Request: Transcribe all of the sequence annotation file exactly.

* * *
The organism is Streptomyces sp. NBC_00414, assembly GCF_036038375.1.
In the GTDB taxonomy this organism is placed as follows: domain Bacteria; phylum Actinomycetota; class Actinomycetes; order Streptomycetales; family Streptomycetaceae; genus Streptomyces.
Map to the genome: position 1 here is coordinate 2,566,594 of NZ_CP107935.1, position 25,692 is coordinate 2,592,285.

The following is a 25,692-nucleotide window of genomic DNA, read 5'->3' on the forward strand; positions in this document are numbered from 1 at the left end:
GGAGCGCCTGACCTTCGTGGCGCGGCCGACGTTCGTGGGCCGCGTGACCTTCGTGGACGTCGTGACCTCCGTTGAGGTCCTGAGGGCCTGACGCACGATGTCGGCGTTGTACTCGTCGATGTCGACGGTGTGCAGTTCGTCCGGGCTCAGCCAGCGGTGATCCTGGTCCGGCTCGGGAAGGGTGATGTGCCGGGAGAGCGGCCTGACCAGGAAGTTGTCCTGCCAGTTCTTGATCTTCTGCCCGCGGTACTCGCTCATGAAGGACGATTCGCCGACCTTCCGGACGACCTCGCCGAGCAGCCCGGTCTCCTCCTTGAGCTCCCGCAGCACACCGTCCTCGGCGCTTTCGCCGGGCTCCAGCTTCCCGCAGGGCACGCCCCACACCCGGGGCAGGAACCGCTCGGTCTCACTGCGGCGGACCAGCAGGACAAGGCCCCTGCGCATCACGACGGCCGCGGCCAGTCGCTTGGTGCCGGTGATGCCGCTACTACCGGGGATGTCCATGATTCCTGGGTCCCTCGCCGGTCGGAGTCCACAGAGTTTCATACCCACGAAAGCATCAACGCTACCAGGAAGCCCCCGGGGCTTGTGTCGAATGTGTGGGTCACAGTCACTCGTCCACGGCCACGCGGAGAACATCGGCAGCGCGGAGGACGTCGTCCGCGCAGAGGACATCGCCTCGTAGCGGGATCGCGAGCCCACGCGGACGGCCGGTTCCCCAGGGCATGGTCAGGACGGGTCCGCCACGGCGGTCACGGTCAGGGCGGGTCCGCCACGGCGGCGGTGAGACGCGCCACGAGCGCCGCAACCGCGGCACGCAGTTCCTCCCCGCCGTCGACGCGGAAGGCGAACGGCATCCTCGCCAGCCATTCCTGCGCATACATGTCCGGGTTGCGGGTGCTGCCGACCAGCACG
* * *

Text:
The organism is Streptomyces sp. NBC_00414, assembly GCF_036038375.1.
In the GTDB taxonomy this organism is placed as follows: domain Bacteria; phylum Actinomycetota; class Actinomycetes; order Streptomycetales; family Streptomycetaceae; genus Streptomyces.
Map to the genome: position 1 here is coordinate 2,566,594 of NZ_CP107935.1, position 25,692 is coordinate 2,592,285.

The following is a 25,692-nucleotide window of genomic DNA, read 5'->3' on the forward strand; positions in this document are numbered from 1 at the left end:
GGAGCGCCTGACCTTCGTGGCGCGGCCGACGTTCGTGGGCCGCGTGACCTTCGTGGACGTCGTGACCTCCGTTGAGGTCCTGAGGGCCTGACGCACGATGTCGGCGTTGTACTCGTCGATGTCGACGGTGTGCAGTTCGTCCGGGCTCAGCCAGCGGTGATCCTGGTCCGGCTCGGGAAGGGTGATGTGCCGGGAGAGCGGCCTGACCAGGAAGTTGTCCTGCCAGTTCTTGATCTTCTGCCCGCGGTACTCGCTCATGAAGGACGATTCGCCGACCTTCCGGACGACCTCGCCGAGCAGCCCGGTCTCCTCCTTGAGCTCCCGCAGCACACCGTCCTCGGCGCTTTCGCCGGGCTCCAGCTTCCCGCAGGGCACGCCCCACACCCGGGGCAGGAACCGCTCGGTCTCACTGCGGCGGACCAGCAGGACAAGGCCCCTGCGCATCACGACGGCCGCGGCCAGTCGCTTGGTGCCGGTGATGCCGCTACTACCGGGGATGTCCATGATTCCTGGGTCCCTCGCCGGTCGGAGTCCACAGAGTTTCATACCCACGAAAGCATCAACGCTACCAGGAAGCCCCCGGGGCTTGTGTCGAATGTGTGGGTCACAGTCACTCGTCCACGGCCACGCGGAGAACATCGGCAGCGCGGAGGACGTCGTCCGCGCAGAGGACATCGCCTCGTAGCGGGATCGCGAGCCCACGCGGACGGCCGGTTCCCCAGGGCATGGTCAGGACGGGTCCGCCACGGCGGTCACGGTCAGGGCGGGTCCGCCACGGCGGCGGTGAGACGCGCCACGAGCGCCGCAACCGCGGCACGCAGTTCCTCCCCGCCGTCGACGCGGAAGGCGAACGGCATCCTCGCCAGCCATTCCTGCGCATACATGTCCGGGTTGCGGGTGCTGCCGACCAGCACG